DAVID Linden has a lot to organise.

The new MP for Glasgow East is hiring staff, finding an office and preparing for his maiden speech.

However, the self-described “Cranhill boy” says the biggest job is planning a party for his son’s second birthday.

The youngster’s milestone is all the more special for Linden and his wife Roslyn as they were told they could never have children.

The couple, who met at church, only discovered they were expecting 19 weeks into the pregnancy and Isaac was delivered prematurely 13 weeks later.

“We thought we’d never have children, then we only had 13 weeks to prepare for becoming parents,” said Linden. “Now I’ve been on a soft play tour for the last two years.”

According to Linden, who grew up in the area he now represents, standing for election was as nerve-wracking as waiting for Isaac to arrive.

The first-time politician was elected with a majority of just 75 votes after a gruelling campaign that played up his local links and focused on doorstep activism.

He attended the count with Roslyn, from Stornoway, and the result was announced on their wedding anniversary.

“I don’t think I’ve ever been that nervous,” he said. “It’s up there with sitting in that C-section theatre.

“I thought there was maybe a chance I would go into politics at some point, but I never imagined I’d be an MP. Everything just fell into place.”

In fact, the 27-year-old turned down requests to put himself forward for Westminster in 2015, when Natalie McGarry won the seat for the SNP from Labour’s Margaret Curran.

McGarry had to finish out her term as an independent after she was accused of and then charged with fraud offences.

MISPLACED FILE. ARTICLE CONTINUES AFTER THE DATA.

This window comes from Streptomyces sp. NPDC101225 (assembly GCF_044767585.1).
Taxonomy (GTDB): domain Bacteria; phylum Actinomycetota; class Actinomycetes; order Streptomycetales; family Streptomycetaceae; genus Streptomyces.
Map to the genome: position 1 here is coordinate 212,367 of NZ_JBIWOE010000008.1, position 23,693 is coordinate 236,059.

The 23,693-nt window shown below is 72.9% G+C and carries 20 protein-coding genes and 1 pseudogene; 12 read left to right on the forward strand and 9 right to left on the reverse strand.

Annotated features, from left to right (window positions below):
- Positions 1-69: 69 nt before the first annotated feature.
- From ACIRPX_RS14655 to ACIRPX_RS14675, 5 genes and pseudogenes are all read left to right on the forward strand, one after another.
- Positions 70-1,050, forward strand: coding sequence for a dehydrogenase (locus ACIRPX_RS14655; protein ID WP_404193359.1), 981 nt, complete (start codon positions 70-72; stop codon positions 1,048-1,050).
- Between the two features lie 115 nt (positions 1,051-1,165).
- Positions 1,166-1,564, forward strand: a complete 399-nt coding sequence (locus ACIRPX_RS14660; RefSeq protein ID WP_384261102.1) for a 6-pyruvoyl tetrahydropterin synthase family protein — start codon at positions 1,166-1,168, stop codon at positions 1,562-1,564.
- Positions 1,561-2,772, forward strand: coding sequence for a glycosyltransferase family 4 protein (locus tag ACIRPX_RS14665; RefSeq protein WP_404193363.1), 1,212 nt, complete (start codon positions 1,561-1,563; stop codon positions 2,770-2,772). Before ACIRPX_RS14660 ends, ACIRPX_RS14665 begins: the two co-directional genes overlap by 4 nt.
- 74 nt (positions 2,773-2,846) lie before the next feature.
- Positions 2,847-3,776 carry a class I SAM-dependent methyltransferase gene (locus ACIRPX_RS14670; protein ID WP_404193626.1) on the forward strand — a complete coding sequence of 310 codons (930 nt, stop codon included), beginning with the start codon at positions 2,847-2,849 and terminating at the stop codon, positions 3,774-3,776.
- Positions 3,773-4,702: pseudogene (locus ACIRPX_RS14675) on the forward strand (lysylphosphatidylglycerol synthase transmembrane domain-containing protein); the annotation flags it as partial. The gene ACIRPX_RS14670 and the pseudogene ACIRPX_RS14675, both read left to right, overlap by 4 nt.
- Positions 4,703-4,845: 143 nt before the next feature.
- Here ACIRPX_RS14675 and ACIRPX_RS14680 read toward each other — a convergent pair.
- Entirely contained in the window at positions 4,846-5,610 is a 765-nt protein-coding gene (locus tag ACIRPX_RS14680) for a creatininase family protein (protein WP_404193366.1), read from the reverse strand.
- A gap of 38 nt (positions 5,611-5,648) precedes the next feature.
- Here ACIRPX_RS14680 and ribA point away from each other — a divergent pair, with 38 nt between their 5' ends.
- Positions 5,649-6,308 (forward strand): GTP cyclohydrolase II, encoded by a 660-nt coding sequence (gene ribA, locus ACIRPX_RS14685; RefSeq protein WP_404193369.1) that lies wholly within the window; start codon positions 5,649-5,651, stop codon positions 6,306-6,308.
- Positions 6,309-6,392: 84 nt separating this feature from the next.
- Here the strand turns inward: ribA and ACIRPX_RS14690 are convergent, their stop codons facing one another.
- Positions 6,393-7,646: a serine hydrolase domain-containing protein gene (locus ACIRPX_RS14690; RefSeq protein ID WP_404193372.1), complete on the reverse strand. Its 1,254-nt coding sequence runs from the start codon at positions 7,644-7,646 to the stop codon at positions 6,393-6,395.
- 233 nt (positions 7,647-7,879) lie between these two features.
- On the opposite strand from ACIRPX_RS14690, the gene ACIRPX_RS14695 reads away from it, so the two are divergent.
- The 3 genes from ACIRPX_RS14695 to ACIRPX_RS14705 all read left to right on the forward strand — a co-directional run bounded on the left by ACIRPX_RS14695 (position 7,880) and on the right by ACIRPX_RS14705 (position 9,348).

In the meantime, Linden has worked for long-term friend Alison Thewliss, MP for Glasgow Central.

“I was genuinely happy doing the backroom stuff,” Linden said. “If I had lost, I would have been going back to a job I loved.

“It’s one of the privileges of my life to say I have been working with my best friend for the past two years. We’ve known each other for a decade and there’s something about us being together and bouncing ideas off each other.

“We’re in neighbouring constituencies as well, so we’ll need to work together on common issues.”

Thanks to his knowledge of Westminster systems and structures, Linden was nominated by officials to give tours to some more of the new intake of MPs, including members of Plaid Cymru and the DUP.

During his time with Thewliss, the pair collaborated on opposition to the family cap and rape clause, as well as immigration issues and support for breastfeeding.

However, Linden says his priority is earning the trust of constituents and he plans to continue door-knocking to help get to people even before they need him.

“People here have a lack of trust in MPs of all classes,” he tells The National. “That’s why I spent a lot of the campaign speaking about being a local guy. This area will probably always be my home.

“I wanted to do something to show that and I was sworn in wearing a Bannerman High tie.

“My mum went in to the school to get one for me, and they thought I must have been some brainbox who had done all six years and gone to uni, and they gave me an upper school tie. Actually, I left at 16 and got a business administration apprenticeship with Glasgow City Council. I want young people from this area to know they can achieve too.”

Recalling the campaign, he told how he chapped on one door to receive a hug from the woman behind it. Linden didn’t know her, but it turned out he had gone to school with her son. “She told me ‘we’re all behind you, we’re going to be so proud of you',” he said.